[OUTLOOK]Roh must put country firstPresident Roh Moo-hyun has been pushed to the edge of a cliff by North Korea’s brinksmanship. Kim Jong-il earned international sanctions after a nuclear test, but he knew that he himself would be pushed to the edge of a cliff if he went ahead with his provocation. However, Mr. Roh had insisted that we should engage North Korea, instead of pushing it into a corner, in order to make it drop its nuclear ambitions. The president was totally betrayed. Nobody can deny that the North’s nuclear test means Mr. Roh has failed in his policy on North Korea.
Last month, in a meeting with political leaders of the ruling and opposition parties, Mr. Roh said the North’s nuclear test was a small problem. He also said “I would like to take time in analyzing the argument that our policy of engaging the North led to its nuclear test.” That means he did not want to admit his failure. However, I wonder how many South Koreans agree with him.
Mr. Roh needs to have a better perception of reality. He should realize that he, along with Kim Jong-il, is up on the edge of a cliff. He should understand that he is a president in a crisis. Otherwise, he cannot escape the situation. If one tries to cure a disease without knowing the exact diagnosis, the disease will likely only worsen.
Mr. Roh has time to repair his failure. The question is what he should do. History can give him some direction. Mr. Roh said he most respects former U.S. President Abraham Lincoln. The South Korean president wrote a book “Roh Moo-hyun Meets Lincoln.” The great U.S. president is a great teacher to learn from.
After entering office, Mr. Lincoln acted differently than he had pledged when it came to the issue of slavery. For instance, when General John Fremont of the northern states of the federal union ordered the liberation of all slaves, Mr. Lincoln immediately rescinded the order and fired General Fremont. The president feared that Missouri would resist the measure proposed by Geneneral Fremont and secede from the union, risking the collapse of the union.
African-Americans and proponents of the liberation of slaves said that Mr. Lincoln had broken his pledge.
But the president made it clear that he, as a public official, believed that the most important of his duties was to retain the union, not to protect or abolish slavery, in a letter to the New York Tribune. For Mr. Lincoln, his country came before his personal political convictions. It is worth remembering that Mr. Roh wrote in his book that he respected Mr. Lincoln’s patriotism.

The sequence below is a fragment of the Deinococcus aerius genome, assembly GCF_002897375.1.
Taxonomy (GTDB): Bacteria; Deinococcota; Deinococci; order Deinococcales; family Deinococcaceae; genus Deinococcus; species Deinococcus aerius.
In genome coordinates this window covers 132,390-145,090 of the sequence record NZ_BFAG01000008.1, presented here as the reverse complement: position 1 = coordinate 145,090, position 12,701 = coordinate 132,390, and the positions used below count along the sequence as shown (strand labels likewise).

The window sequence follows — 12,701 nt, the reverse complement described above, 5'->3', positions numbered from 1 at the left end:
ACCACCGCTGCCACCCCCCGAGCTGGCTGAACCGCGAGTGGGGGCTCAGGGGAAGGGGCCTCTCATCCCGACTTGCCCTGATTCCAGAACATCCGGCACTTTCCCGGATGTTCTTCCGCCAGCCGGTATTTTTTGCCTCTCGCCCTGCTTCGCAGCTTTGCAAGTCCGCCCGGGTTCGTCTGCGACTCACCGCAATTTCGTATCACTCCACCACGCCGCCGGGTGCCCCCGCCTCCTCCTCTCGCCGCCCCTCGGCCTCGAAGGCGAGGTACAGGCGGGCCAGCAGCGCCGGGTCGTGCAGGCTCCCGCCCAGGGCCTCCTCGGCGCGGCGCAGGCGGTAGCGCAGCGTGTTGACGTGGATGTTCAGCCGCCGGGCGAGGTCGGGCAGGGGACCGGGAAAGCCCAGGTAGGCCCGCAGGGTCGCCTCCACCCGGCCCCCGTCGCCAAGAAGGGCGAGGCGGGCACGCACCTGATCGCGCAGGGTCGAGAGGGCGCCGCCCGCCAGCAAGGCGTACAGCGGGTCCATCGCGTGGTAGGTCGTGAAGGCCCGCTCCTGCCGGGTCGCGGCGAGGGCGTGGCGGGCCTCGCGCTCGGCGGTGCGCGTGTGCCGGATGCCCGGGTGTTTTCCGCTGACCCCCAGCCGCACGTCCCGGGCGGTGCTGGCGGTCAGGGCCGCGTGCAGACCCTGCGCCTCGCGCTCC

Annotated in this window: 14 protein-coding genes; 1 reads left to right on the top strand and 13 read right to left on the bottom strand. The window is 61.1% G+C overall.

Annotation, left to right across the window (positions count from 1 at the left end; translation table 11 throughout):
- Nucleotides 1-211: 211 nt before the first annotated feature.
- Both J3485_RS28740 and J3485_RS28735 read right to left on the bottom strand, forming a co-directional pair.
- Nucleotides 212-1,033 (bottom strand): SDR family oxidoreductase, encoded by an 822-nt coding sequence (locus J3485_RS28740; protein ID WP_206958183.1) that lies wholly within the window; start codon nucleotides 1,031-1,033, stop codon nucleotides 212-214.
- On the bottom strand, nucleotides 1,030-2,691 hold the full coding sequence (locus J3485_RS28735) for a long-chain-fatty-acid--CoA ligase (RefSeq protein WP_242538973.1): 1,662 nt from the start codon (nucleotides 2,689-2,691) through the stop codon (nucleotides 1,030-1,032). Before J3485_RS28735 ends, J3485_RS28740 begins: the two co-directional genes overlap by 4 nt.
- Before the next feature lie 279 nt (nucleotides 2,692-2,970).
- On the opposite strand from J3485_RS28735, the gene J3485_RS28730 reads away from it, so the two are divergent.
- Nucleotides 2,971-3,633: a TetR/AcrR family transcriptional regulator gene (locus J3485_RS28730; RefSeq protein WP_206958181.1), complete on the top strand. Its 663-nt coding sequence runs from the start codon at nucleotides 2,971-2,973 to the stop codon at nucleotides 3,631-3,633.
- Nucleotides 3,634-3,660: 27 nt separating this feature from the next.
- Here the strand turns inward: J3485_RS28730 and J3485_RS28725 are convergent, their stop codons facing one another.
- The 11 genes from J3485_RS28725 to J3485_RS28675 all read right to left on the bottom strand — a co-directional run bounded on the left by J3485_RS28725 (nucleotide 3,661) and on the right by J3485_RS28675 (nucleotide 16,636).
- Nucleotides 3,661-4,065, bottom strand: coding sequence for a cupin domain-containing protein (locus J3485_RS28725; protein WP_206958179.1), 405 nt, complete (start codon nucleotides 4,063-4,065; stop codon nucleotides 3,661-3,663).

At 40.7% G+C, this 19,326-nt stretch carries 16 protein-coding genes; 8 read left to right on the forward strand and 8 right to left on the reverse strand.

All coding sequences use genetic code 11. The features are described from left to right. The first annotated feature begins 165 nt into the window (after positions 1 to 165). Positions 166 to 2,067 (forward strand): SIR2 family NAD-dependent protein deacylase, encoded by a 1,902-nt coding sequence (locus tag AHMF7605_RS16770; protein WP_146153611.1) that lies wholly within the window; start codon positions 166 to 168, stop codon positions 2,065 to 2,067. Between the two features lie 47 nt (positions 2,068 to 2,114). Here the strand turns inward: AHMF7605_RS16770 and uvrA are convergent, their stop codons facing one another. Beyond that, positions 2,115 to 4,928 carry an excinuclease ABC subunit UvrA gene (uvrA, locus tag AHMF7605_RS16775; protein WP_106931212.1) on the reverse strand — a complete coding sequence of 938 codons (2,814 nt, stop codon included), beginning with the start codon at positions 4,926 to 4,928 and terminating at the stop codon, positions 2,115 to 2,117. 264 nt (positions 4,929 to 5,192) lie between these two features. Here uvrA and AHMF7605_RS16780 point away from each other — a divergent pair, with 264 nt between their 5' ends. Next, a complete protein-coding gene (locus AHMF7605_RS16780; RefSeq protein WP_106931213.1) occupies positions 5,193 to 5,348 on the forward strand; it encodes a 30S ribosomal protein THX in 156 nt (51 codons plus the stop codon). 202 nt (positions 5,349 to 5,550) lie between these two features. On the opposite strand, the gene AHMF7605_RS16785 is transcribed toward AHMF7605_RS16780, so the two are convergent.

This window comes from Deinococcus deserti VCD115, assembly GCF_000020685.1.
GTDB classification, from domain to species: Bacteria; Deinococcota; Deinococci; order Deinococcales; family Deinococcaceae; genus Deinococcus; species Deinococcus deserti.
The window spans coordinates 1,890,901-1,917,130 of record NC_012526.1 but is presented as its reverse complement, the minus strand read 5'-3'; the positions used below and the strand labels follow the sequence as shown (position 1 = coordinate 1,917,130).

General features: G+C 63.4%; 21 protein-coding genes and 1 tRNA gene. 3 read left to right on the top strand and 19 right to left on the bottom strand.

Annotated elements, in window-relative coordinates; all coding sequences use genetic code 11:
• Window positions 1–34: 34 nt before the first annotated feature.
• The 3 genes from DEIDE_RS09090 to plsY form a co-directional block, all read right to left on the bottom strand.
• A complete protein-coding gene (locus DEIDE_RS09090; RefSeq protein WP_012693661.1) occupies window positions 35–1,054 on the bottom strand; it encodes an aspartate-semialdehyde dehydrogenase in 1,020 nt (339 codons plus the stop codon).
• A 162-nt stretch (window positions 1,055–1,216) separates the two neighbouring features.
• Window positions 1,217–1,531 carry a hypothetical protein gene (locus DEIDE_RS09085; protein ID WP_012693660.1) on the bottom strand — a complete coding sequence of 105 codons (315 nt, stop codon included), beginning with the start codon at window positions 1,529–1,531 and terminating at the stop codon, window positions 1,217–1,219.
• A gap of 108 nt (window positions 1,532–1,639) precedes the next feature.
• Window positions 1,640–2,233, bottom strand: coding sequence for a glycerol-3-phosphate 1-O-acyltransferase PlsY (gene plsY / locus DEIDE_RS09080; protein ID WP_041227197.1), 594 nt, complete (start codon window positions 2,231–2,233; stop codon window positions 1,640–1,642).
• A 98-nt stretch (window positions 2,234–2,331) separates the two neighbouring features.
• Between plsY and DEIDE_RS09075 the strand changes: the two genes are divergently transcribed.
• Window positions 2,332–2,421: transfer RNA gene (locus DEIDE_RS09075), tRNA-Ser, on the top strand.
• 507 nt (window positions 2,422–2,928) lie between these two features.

Stephen Grover Cleveland, the former U.S. president who served two non-consecutive terms, is another good example. As a member of the Democratic Party, he can be said to have been the first U.S. president to truly understand workers. He legalized labor unions and created a department of labor. In 1886, in the president’s annual message to Congress, Mr. Cleveland said he would never accept labor exploitation. Workers called him a friend.
But in 1884, when a railway union staged a strike in Chicago, paralyzing the railways, Mr. Cleveland changed his stance. As dialogue failed and the situation worsened, he mobilized the military and ended the strike, saying he had no choice but to send troops in to protect law and order. When he passed away in 1908, Mr. Cleveland was called president who served America, not his political faction, by the London Morning Post.
Mr. Roh is now required to act decisively, as did Mr. Lincoln and Mr. Cleveland. Mr. Roh should exert the leadership and courage to deny his personal convictions and ideology. I hope he can break his silence and present a stance determined enough to make North Korea step back. I hope he does not fear that if South Korea provokes North Korea, the Korean Peninsula will become unstable, but that instead he can make North Korea fear South Korea.
Ronald Reagan is one of the five U.S. presidents that Americans respect the most. He cultivated peace while fighting the former Soviet Union. Although North Korea is not the same as the former Soviet Union, Mr. Reagan’s determination made the Soviet Union come out in favor of peace. Mr. Roh is being criticized even within his own party, so he has almost nothing to lose. But still there are things he needs to drop ― his persistence and personal convictions.
* The writer is the Washington correspondent of the JoongAng Ilbo.
by Lee Sang-il